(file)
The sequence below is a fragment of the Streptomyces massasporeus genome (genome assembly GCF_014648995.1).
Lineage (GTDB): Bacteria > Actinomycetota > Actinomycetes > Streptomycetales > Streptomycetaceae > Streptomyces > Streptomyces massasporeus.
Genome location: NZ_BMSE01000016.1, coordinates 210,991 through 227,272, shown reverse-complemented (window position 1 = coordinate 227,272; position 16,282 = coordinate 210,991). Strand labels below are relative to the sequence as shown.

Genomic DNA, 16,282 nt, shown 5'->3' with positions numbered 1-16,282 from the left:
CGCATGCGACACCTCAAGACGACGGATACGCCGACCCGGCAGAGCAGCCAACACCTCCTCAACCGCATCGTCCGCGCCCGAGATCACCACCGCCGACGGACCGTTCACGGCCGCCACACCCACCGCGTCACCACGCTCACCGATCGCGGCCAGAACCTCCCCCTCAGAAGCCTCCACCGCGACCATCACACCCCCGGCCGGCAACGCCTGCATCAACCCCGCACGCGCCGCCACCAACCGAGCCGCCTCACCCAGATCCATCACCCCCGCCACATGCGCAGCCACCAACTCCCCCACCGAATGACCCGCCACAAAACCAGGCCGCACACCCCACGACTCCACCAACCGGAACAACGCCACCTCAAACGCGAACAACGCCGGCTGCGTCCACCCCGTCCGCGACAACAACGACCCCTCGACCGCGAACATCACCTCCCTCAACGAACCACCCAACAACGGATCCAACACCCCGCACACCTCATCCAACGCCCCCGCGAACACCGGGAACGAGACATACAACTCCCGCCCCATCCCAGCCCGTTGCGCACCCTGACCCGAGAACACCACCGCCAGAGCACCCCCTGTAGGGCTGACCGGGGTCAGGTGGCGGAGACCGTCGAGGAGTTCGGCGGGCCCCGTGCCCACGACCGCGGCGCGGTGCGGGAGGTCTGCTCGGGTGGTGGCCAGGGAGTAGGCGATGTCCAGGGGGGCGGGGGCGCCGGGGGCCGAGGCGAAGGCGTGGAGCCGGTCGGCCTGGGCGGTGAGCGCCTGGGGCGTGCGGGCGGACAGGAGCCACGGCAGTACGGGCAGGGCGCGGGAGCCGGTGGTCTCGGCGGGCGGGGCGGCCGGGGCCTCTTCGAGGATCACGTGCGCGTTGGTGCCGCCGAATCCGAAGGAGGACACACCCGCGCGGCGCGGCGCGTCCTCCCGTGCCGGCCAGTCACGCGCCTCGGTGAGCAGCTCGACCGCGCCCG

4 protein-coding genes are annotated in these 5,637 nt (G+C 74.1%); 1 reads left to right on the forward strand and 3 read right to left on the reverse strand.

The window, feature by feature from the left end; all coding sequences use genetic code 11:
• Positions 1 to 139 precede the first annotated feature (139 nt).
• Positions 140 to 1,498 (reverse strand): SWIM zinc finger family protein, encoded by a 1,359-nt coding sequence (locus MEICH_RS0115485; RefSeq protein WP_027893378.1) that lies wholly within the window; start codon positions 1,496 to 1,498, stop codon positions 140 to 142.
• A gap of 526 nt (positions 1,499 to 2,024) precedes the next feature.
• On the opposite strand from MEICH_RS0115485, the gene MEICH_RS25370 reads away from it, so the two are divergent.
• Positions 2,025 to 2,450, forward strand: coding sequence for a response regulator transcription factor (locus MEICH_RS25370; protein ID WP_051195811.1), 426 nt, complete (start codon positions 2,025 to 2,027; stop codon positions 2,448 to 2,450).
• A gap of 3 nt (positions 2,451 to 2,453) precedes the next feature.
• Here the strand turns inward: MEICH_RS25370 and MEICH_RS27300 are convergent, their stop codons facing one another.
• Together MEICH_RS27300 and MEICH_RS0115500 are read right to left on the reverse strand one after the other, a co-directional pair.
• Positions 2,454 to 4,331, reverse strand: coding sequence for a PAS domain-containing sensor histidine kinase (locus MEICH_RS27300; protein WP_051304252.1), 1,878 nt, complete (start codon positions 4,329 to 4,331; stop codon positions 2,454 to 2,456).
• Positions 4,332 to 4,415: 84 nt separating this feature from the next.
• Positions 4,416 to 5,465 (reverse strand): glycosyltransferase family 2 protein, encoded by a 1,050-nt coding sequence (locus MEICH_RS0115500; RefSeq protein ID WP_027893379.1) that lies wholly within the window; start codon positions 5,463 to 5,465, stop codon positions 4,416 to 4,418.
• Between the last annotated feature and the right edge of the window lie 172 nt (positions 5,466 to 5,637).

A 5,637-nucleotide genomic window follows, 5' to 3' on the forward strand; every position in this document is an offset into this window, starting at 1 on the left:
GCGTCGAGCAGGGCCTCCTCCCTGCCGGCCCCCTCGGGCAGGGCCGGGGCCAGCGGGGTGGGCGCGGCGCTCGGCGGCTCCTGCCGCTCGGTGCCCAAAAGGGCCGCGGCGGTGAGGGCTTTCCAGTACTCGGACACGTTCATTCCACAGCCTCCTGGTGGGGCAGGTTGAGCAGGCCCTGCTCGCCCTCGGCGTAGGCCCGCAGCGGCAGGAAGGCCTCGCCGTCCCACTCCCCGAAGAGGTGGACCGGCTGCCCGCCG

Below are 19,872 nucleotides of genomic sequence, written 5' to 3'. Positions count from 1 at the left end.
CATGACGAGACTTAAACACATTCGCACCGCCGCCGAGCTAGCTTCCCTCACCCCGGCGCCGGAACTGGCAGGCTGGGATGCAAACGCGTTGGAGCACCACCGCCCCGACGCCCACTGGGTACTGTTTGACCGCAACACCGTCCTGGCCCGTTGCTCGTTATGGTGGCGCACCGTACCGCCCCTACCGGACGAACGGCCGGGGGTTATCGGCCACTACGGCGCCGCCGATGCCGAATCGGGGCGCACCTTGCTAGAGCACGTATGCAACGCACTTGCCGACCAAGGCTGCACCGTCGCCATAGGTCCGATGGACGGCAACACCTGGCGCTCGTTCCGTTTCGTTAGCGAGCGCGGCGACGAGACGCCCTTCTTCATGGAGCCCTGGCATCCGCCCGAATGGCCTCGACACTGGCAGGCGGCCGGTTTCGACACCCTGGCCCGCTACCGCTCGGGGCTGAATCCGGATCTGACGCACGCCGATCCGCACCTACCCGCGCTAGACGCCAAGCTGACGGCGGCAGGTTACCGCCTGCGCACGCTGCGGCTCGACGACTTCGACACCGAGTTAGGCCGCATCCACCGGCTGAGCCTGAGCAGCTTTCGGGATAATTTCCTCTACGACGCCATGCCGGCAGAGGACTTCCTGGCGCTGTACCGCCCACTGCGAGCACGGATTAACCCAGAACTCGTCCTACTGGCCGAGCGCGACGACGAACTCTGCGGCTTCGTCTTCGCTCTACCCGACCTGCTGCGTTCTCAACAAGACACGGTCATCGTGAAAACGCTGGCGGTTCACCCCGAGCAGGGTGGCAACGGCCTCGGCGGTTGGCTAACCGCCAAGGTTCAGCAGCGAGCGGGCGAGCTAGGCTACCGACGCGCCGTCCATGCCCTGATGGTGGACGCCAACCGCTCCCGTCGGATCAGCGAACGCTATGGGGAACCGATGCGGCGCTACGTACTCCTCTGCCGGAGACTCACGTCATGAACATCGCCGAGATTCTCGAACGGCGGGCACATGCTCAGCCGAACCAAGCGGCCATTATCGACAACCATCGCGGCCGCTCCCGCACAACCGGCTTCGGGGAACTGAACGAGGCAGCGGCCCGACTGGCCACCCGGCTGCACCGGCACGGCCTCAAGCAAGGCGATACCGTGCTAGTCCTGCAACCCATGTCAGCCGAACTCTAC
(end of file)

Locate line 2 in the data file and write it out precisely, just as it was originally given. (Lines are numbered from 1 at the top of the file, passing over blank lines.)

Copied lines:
Lineage (GTDB): Bacteria > Actinomycetota > Actinomycetes > Streptomycetales > Streptomycetaceae > Streptomyces > Streptomyces massasporeus.